“Waste not, want not.”
At the beginning of fall, when the weather really begins to cool, there are always green tomatoes left on my almost-spent plants. And no matter how long I wait, those guys just refuse to ripen! Eventually, I surrender, pull up the plants and throw them away, along with the unripe fruits. It seems like such a waste!
But I recently stumbled on the idea of pickling those green tomatoes. (If you read my blog, you already know I like to pickle veggies!). So I made a batch, and I was hooked! Tart, fresh and garlicky, they’re great on a burger or with a sandwich (especially tuna), as an appetizer, on a charcuterie board or in a Bloody Mary (oohh, sign me up!), or anywhere you’d use pickles, like in potato salad.
This recipe makes one pint, but you can easily double the pickling syrup and use a quart-sized jar if you have more tomatoes. It’s super-flexible. Slice or quarter the tomatoes, or use small or cherries whole. You can vary the seasonings. Whatever. Have a go!
Basic Pickled Green Tomatoes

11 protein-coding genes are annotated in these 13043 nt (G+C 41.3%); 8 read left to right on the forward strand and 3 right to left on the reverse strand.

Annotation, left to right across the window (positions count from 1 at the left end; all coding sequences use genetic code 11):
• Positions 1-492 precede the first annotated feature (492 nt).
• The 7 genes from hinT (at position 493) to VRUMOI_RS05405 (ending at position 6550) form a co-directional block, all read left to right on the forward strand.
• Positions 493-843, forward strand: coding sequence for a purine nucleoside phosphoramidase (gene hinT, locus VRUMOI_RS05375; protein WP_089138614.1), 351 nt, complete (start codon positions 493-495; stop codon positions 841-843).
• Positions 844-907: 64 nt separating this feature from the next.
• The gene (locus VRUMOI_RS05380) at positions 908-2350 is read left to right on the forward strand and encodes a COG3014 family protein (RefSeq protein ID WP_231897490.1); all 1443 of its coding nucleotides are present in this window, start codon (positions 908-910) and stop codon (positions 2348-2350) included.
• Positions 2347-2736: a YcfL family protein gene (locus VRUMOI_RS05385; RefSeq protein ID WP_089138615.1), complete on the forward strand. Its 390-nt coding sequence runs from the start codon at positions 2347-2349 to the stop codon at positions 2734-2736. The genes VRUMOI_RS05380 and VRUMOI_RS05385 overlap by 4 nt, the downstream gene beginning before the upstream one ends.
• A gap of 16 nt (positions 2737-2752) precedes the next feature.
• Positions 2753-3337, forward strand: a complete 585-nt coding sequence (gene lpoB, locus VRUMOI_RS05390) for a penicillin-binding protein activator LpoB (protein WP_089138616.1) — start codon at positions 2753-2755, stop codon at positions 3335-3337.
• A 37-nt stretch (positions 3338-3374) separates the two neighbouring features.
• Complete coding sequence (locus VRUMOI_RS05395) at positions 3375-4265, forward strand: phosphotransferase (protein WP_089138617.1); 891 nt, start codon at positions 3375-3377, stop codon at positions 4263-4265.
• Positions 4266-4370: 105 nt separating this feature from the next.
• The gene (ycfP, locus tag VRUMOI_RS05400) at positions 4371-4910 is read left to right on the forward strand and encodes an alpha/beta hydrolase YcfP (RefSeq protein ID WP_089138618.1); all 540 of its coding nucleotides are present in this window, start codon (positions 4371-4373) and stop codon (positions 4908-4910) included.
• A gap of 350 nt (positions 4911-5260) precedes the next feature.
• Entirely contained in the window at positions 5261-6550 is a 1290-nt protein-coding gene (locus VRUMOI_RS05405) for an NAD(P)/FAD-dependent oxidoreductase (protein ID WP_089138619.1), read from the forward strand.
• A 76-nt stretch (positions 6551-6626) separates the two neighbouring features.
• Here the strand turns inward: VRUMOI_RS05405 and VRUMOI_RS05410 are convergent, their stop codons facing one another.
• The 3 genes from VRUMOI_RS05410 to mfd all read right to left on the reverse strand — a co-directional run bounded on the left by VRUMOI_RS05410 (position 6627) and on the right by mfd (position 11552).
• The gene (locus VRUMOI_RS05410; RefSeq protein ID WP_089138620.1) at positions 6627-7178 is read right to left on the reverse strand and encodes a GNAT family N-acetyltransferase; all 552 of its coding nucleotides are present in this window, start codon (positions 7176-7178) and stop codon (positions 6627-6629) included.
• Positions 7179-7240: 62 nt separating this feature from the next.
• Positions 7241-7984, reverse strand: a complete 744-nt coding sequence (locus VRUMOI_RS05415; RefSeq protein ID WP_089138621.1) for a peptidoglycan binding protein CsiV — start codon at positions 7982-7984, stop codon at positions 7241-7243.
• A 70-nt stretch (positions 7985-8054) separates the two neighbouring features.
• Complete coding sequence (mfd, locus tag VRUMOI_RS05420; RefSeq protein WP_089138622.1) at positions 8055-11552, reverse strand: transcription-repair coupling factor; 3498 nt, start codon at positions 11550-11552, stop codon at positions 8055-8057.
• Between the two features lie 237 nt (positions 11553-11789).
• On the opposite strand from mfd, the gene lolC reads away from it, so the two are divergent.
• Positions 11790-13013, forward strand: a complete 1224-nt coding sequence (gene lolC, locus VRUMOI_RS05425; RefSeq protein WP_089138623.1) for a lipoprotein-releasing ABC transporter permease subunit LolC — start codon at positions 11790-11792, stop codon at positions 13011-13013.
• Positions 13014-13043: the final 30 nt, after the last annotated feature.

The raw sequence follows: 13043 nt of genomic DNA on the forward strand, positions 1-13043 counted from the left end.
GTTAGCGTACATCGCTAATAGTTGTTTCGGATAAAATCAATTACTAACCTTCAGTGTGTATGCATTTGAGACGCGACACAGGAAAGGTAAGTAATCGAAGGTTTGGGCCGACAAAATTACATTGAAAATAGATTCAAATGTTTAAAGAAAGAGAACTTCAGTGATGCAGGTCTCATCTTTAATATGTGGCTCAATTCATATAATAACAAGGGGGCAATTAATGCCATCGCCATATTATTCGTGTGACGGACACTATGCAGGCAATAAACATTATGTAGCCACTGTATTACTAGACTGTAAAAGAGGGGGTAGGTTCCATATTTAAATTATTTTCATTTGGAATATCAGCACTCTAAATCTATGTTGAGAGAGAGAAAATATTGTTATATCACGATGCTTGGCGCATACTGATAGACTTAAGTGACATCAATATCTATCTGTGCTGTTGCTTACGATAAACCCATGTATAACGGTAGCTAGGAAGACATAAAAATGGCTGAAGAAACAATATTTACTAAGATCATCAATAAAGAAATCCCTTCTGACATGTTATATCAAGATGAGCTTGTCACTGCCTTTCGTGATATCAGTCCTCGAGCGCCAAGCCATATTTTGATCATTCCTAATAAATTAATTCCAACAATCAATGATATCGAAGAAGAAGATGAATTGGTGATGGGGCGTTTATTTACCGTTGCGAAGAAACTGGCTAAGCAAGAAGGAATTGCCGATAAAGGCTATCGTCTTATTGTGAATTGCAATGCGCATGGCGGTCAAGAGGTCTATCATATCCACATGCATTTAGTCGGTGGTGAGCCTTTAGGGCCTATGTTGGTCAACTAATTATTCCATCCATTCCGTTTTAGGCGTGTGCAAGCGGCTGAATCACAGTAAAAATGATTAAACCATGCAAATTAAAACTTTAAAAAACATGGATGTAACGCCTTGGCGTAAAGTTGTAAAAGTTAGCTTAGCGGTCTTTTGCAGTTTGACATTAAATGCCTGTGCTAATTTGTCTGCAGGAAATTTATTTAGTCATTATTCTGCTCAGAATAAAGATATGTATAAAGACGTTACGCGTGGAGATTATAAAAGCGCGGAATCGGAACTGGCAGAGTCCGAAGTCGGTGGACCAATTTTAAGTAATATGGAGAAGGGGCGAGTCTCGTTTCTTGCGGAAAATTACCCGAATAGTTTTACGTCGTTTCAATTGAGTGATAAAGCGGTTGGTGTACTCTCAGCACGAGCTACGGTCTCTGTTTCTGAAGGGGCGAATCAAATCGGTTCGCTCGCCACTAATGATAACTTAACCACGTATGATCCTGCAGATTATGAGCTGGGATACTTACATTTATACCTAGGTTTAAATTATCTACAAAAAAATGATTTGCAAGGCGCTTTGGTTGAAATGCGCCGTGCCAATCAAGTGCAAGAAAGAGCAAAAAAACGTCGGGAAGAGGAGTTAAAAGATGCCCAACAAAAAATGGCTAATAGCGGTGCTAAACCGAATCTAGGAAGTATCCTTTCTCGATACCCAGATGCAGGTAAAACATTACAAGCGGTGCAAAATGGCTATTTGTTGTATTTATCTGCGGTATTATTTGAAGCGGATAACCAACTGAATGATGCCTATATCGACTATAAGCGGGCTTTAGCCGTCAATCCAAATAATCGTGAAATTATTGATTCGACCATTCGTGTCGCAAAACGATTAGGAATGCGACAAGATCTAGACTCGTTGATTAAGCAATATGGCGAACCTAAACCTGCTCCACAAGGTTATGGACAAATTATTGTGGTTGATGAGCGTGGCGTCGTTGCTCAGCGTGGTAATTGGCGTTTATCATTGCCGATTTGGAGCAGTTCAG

1 pint of green tomatoes (no red ones, please)
1/3 clove of garlic
A couple sprigs of fresh dill
½ cup white vinegar
½ cup water
½ tablespoon of kosher salt
½ tablespoon sugar
1 teaspoon peppercorns
1 pinch of crushed red pepper flakes
Start by washing and cutting the tomatoes. If you’re using small or cherry tomatoes whole, pierce them once or twice with a toothpick so they can absorb the pickling flavors.
Drop the sliver of garlic into the jar. Then fill the jar with tomatoes—but don’t pack them in. (You need room for enough pickling syrup.). Add the dill sprigs-- I love dill, so I use a lot, including the dill flowers. (They look pretty in the jar.)
Next, make the pickling syrup. On the stove in a saucepan heat the vinegar, water, salt, sugar, peppercorns and crushed pepper flakes. Bring the syrup to a boil, stirring until the salt and sugar have dissolved. Now pour the syrup into the jar to cover the tomatoes. Screw the lid on the jar and set it to cool, then refrigerate.
Your pickled green tomatoes are ready to eat after one day, but the flavors mature over several days. They’ll last up to three weeks in the refrigerator.